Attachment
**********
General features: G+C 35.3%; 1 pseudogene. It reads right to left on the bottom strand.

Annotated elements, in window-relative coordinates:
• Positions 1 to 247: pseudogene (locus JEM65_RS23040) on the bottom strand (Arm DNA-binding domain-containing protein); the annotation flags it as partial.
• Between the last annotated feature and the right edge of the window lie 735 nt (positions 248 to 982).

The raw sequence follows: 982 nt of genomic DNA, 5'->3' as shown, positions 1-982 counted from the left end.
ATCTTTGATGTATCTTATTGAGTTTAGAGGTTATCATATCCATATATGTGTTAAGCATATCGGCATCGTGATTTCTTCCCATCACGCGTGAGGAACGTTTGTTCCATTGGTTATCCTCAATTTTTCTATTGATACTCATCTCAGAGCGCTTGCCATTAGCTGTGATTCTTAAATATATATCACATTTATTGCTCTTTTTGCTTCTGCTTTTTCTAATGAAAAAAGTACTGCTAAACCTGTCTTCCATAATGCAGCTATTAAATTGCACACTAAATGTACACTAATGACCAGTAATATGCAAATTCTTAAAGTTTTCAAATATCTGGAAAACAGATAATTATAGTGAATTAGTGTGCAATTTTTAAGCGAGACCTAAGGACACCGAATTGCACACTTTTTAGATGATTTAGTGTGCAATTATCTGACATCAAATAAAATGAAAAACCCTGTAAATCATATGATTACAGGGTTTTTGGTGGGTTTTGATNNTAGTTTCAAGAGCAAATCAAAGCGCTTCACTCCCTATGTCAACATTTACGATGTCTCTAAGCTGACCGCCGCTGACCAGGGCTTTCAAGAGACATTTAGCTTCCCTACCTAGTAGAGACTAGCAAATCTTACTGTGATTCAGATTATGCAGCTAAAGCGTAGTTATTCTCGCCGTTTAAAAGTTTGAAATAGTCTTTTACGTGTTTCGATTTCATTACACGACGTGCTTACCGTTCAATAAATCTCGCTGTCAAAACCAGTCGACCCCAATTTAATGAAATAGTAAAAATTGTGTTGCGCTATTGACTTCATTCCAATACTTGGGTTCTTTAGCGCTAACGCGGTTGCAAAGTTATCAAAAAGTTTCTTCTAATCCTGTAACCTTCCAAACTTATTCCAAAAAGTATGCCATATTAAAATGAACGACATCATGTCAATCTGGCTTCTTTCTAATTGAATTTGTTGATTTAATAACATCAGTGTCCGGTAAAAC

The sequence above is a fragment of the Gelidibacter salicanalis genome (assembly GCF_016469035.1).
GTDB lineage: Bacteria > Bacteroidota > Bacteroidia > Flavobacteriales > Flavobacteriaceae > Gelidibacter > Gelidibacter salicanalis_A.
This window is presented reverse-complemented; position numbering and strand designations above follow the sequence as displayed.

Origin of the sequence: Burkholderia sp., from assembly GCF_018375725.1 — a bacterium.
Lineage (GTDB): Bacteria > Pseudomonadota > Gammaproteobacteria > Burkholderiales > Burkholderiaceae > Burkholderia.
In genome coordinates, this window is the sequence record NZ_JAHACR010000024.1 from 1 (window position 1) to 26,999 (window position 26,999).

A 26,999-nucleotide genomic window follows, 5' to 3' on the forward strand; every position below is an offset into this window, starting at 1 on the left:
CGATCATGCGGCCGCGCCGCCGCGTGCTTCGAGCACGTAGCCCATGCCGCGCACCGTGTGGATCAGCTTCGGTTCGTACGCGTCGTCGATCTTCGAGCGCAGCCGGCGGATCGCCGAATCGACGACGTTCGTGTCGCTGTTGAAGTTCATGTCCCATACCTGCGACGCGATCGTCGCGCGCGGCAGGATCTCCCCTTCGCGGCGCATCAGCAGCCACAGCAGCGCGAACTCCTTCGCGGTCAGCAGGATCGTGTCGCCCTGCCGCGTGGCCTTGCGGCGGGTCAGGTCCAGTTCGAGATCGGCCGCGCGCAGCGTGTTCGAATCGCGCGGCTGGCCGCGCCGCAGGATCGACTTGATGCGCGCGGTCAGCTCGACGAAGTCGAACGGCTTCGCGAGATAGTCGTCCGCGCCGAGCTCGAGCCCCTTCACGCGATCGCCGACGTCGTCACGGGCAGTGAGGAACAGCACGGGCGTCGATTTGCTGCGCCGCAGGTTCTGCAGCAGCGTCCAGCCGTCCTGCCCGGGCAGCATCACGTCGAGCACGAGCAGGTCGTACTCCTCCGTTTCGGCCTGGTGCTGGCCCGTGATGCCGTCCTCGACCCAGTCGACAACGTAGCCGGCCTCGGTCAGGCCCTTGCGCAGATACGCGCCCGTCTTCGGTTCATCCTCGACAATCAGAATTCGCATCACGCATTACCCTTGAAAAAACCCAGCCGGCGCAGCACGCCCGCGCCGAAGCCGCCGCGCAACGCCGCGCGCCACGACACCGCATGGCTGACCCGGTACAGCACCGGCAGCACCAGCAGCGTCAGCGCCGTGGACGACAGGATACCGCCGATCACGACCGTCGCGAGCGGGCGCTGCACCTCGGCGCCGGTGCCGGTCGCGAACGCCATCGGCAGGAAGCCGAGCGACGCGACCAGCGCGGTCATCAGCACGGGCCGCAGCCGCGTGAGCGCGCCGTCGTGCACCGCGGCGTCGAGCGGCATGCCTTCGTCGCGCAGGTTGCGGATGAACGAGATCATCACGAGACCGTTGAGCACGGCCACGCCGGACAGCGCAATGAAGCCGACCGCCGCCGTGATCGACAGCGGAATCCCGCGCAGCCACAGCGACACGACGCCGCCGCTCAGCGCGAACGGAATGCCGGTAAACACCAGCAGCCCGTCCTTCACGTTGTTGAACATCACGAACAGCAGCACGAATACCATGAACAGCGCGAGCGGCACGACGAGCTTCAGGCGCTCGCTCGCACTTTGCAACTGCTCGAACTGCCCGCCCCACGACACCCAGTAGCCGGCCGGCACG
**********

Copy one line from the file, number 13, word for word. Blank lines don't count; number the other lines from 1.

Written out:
A 26,999-nucleotide genomic window follows, 5' to 3' on the forward strand; every position below is an offset into this window, starting at 1 on the left: